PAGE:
Captured by Animal Planet’s live cameras, mother giraffe Katie of the Dallas Zoo gives birth to her second calf. During a typical giraffe birth, the mother is standing the entire time and the hooves of the calf will be the first part of the body to come out. Next comes the head and neck, followed by the shoulders, which are the widest part of the calf and the most difficult part of labor. Averaging more than 5 feet tall at birth, a giraffe successfully giving birth is no small feat!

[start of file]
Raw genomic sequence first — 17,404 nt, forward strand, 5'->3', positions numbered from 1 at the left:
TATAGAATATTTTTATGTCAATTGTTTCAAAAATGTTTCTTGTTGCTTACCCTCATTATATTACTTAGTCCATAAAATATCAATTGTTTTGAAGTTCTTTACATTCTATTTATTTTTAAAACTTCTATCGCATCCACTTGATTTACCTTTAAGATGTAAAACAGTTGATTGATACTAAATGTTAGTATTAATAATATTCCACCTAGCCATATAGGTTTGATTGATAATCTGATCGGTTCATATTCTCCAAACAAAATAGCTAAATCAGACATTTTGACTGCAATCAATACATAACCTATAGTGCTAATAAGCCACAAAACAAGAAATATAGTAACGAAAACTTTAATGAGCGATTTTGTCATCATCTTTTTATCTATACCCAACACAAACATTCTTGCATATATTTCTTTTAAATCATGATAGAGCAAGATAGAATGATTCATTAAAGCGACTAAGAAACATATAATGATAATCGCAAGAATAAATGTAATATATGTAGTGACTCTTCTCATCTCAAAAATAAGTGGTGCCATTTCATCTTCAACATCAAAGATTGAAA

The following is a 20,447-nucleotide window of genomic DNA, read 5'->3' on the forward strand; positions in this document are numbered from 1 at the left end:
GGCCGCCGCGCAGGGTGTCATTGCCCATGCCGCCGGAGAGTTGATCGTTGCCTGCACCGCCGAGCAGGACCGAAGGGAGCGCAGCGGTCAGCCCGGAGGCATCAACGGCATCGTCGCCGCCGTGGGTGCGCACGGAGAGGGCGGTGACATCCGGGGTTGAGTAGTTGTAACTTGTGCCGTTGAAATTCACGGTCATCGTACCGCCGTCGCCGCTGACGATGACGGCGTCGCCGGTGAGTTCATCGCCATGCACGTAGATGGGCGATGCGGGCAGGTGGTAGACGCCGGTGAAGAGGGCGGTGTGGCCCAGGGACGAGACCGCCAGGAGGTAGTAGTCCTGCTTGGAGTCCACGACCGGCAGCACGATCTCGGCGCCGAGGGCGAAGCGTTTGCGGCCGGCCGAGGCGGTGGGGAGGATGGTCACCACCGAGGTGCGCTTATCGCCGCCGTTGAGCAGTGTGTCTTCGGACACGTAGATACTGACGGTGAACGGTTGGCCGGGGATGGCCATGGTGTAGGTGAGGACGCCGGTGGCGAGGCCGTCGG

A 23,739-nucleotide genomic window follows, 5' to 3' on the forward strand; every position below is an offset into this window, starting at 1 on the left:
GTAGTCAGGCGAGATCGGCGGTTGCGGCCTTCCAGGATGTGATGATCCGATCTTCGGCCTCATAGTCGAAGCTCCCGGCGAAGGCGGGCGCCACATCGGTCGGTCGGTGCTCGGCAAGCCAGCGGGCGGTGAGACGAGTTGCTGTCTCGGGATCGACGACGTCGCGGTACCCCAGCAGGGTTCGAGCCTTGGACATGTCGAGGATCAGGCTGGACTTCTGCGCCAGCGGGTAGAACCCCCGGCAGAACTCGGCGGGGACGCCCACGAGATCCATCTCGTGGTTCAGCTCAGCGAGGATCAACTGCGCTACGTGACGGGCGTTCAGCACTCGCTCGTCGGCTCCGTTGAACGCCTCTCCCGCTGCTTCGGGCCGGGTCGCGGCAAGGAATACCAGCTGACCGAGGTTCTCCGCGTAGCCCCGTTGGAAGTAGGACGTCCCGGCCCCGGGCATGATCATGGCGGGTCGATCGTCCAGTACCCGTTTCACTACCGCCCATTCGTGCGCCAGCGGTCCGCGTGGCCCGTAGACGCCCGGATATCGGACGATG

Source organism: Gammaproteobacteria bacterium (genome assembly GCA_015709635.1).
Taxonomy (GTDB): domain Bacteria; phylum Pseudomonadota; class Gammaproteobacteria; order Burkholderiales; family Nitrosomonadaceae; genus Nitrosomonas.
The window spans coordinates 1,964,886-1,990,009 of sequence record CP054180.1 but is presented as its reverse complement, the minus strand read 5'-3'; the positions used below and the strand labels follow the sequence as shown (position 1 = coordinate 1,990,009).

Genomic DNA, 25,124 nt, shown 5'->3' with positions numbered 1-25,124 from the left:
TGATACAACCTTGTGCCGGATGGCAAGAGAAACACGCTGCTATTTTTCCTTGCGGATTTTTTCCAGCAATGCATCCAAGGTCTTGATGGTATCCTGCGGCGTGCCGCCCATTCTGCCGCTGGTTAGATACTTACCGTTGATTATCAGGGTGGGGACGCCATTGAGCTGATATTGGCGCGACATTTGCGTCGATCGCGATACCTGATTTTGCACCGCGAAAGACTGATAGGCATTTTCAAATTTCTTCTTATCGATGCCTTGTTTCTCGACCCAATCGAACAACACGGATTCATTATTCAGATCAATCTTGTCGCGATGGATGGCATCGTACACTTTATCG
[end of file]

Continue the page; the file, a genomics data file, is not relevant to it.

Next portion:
Once the entire body is out, the calf falls to the ground below the mother–a nearly 6 foot drop! In the wild, a calf needs to get up and follow its mother nearly immediately to be able to avoid danger. To facilitate this process, the mother giraffe usually licks the new calf to stimulate its movement and remove excess birth materials.
The calf will then slowly begin to gain its footing, slowly beginning to move around and eventually get to a standing position. Within an hour, the new calf will be able to walk and run around with its mother. Though they don’t have a formal breeding season, mother calves and their babies will usually form “nursery herds” with other mothers and calves for protection from danger and predators.